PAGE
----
For some, social connection is a major life value. Perhaps for them, a good goal would be to find new ways to connect with their friends. One example might be making an effort to physically visit an old friend they haven’t seen for years. For some, achieving influence and power is a life value, in which case their goal can be to create (or learn how to create) a more visible public platform for influencing political policy. For some, being engaged with nature is a life vale, so for them, perhaps a value-based goal is to start a garden or save money for camping equipment.

Ask yourself whether your goals are based on your larger life values. If not, make some adjustments. If your goal reflects a value you hold deeply, you’re more likely to be successful than if your goal is just another “should” on your to-do list.

3. Make the goal about a challenge, not a threat

If your goal is based on a threat, you’re less likely to achieve it than if it's based on a challenge. Here are some examples:

  • Threat: If I don’t decrease my blood pressure, I’ll get closer to having a heart attack.
  • Challenge: I want to decrease my blood pressure so I can be healthier for longer.
  • Threat: I need to step up with my studying because I’ll fail the semester if I don’t.
  • Challenge: I need to create a new study routine for myself so I can become the type of student I want to be.
  • Threat: I have to figure out how not to push my new boss’s wrong buttons so I don’t continue to have a rocky relationship with her.
  • Challenge: I want to reset my relationship with my new boss by learning new communication skills.

Notice the difference? The threat versions of the goals are scary-sounding. If you're not making progress toward your threat-based goal, you might find yourself avoiding dealing with the situation altogether. But the challenge-based versions are more hopeful and forward-looking. They give you more of a direction to strive toward. 

4. Sign a contract with someone

Who knows about your goals? How much detail did you share?

When it comes to motivation, we humans are very much social animals. Sometimes a little social pressure can help us achieve what we want. There's something about committing a goal to someone else that makes it easier to stick with it, or perhaps harder to give up.

If you’ve already announced your 2020 goals at the dinner table (or on Twitter!), good for you. Now you’ve got people to keep you accountable. That's especially true if you’ve asked friends to check in with you about your goal.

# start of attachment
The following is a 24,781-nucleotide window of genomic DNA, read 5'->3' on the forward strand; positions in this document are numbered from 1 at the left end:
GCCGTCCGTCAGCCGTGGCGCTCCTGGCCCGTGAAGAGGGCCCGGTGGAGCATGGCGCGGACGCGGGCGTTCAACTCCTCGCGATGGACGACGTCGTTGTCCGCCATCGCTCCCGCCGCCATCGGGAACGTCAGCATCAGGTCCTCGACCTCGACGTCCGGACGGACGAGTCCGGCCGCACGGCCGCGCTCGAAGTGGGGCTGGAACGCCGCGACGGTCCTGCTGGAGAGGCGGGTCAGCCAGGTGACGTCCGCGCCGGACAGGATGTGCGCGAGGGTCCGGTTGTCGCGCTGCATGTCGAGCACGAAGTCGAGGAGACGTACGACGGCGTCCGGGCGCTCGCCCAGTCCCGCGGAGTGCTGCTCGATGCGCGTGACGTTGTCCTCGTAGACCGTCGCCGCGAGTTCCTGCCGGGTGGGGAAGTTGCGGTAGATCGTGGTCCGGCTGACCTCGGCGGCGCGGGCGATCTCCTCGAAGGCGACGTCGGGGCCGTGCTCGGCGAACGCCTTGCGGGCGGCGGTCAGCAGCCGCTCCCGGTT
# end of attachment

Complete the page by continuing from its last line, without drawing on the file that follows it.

People who sign social contracts with their healthcare providers about increasing their exercise have a high success rate.

But you can even take it a step further by signing a social contract with someone. Yes, I do mean a literal contract that lays out, in black and white, what specifically you're committing to and how you'll measure your progress. What timelines have you set? What rewards will you get for achieving the goals? Both you and your witness should sign this document and agree to review it together at a predetermined time.

This might sound like overkill, but it works! When it comes to increasing their exercise level, people who sign social contracts with their healthcare providers have a high success rate. The contract works on each person for different reasons. Maybe it served as a memory-jogger, provided more social support, or helped them to problem-solve. The key takeaway is that singing the contract helped. 

So, go ahead and look forward to a 2020 challenge. Sign a contract with a friend to learn about nutritional meal planning, because being healthy is a life value!

Medical Disclaimer
All content here is for informational purposes only. This content does not replace the professional judgment of your own mental health provider. Please consult a licensed mental health professional for all individual questions and issues.

About the Author

Jade Wu, PhD

Dr. Jade Wu is a licensed clinical psychologist. She received her Ph.D. from Boston University and completed a clinical residency and fellowship at Duke University School of Medicine. Do you have a psychology question? Call the Savvy Psychologist listener line at 919-533-9122. Your question could be featured on the show.